A small dog found running on the Bay Bridge Sunday is in a foster home to give him some time to rest and settle down before he is available for adoption, San Francisco animal care officials said.
Animal Care and Control spokeswoman Deb Campbell said the placement will allow the Chihuahua mix named Ponch to learn to be social again and allow him to come out of his shell:
“He’s a nervous guy.”
She said shelter staff are not sure whether he is nervous because he had a crazy day or he’s just a nervous guy or both.
Ponch went into a foster home Thursday. Campbell said shelter officials expect he’ll be in the home for a week while shelter officials see whether he’s calming down and coming out of his shell:
“We’re assessing him daily.”
Shelter official held Ponch for five days before they decided to place him in the foster home. Some people came forward to claim him, but none could prove he was theirs, Campbell said.
Ponch was rescued on the westbound lanes of the Bay Bridge at 7 a.m. Sunday after he led the California Highway Patrol on a chase. When CHP officers caught up with the black, 2- to 4-year-old, 10- to 12-pound pooch, they took him to Animal Care and Control.
He was named Ponch after a character played by Erik Estrada on the TV show CHiPs, Campbell said. Ponch is not neutered and he did not have any tags or a microchip to identify him.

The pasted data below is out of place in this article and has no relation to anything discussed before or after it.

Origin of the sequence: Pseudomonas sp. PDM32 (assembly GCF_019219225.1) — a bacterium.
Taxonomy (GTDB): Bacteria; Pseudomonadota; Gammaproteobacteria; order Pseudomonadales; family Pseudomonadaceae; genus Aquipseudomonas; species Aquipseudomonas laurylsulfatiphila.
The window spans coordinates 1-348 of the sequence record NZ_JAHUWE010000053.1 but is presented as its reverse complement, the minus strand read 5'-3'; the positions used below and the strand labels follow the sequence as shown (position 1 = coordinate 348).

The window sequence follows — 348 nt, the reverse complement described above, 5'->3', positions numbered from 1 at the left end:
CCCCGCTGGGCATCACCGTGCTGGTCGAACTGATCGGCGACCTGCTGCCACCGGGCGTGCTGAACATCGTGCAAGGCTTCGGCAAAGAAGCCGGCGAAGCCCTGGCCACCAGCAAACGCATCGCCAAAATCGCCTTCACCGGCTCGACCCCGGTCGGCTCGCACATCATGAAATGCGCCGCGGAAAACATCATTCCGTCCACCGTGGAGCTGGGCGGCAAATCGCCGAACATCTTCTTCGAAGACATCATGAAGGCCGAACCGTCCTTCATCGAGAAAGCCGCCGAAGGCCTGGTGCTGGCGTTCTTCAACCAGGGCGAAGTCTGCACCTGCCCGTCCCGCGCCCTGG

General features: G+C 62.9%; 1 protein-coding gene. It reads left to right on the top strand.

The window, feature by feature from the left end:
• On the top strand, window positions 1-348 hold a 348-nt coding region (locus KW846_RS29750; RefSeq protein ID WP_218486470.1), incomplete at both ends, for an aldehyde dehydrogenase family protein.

CHP officers are not sure how Ponch got on the bridge, but they don’t think he was thrown from a vehicle because he did not appear to be injured, CHP Officer Vu Williams said. Campbell said shelter officials did not discover any injuries either.
Officers think he may have come from Treasure Island or a car stopped and let him off, Williams said.
Lots of people came to see Ponch at the shelter.
“People were knocking down the doors to see him,” which made him more jittery, Campbell said.
She said people really care:
It’s difficult for shelter officials to say right now what kind of permanent home would be best for Ponch, until he comes out of his shell. But a quiet home with someone who has had a dog in the past would probably be best, Campbell said.